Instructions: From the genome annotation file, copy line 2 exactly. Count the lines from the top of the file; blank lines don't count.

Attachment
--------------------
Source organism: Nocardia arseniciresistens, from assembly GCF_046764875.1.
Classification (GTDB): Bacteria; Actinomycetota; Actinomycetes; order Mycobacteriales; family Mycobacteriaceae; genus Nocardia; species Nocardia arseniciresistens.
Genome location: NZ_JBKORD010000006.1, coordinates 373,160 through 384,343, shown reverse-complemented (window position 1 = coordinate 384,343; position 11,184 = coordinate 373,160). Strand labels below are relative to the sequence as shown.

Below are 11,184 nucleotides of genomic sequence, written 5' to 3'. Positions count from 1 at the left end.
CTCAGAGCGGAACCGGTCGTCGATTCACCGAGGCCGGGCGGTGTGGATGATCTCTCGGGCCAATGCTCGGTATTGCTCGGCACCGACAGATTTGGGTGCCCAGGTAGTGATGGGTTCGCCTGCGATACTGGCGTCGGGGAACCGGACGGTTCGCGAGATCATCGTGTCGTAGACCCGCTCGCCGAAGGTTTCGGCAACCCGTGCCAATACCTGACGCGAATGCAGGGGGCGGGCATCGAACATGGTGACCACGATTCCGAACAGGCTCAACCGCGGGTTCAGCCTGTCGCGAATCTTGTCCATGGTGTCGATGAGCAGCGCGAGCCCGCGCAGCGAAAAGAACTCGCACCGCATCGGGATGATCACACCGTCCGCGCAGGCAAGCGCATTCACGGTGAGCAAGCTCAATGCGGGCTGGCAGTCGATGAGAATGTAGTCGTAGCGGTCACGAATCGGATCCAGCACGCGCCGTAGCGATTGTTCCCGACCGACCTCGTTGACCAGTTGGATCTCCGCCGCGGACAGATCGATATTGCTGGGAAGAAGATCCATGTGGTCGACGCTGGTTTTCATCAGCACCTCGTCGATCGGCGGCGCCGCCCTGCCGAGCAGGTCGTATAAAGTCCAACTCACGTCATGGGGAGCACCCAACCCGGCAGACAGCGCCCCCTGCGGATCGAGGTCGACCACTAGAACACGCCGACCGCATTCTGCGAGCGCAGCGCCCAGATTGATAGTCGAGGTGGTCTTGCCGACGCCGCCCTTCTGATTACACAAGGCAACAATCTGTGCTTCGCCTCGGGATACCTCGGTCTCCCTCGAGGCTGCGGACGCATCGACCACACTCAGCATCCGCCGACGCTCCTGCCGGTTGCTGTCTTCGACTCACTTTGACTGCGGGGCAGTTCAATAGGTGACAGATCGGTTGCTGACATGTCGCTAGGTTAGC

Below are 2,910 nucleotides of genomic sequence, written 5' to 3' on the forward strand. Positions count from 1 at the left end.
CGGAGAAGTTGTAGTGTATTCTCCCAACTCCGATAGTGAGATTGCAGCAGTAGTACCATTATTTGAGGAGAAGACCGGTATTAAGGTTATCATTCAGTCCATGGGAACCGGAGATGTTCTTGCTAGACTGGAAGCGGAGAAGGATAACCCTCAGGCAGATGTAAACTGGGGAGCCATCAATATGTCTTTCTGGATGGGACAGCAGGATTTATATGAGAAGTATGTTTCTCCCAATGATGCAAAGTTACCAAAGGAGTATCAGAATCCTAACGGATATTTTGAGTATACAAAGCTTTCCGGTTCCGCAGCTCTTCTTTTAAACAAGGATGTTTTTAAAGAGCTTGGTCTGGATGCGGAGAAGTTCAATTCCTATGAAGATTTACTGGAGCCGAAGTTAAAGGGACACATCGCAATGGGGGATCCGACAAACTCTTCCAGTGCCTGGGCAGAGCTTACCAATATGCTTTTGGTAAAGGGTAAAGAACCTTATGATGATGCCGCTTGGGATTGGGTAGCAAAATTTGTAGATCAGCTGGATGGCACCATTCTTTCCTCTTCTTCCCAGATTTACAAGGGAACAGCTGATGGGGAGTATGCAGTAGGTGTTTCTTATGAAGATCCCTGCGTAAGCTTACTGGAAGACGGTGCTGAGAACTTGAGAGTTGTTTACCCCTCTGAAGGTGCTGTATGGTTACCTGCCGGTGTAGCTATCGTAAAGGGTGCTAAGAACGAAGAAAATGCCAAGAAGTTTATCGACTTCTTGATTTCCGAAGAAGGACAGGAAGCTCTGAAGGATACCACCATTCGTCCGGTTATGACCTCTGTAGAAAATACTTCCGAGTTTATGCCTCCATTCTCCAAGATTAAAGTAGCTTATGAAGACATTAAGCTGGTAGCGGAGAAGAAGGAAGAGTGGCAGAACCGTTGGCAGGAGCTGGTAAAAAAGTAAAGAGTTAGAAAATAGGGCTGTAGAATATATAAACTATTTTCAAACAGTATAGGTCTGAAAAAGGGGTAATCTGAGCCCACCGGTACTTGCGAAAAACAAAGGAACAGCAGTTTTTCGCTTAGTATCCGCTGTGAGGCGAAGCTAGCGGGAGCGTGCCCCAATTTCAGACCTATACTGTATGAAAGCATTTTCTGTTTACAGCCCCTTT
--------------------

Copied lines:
Classification (GTDB): Bacteria; Actinomycetota; Actinomycetes; order Mycobacteriales; family Mycobacteriaceae; genus Nocardia; species Nocardia arseniciresistens.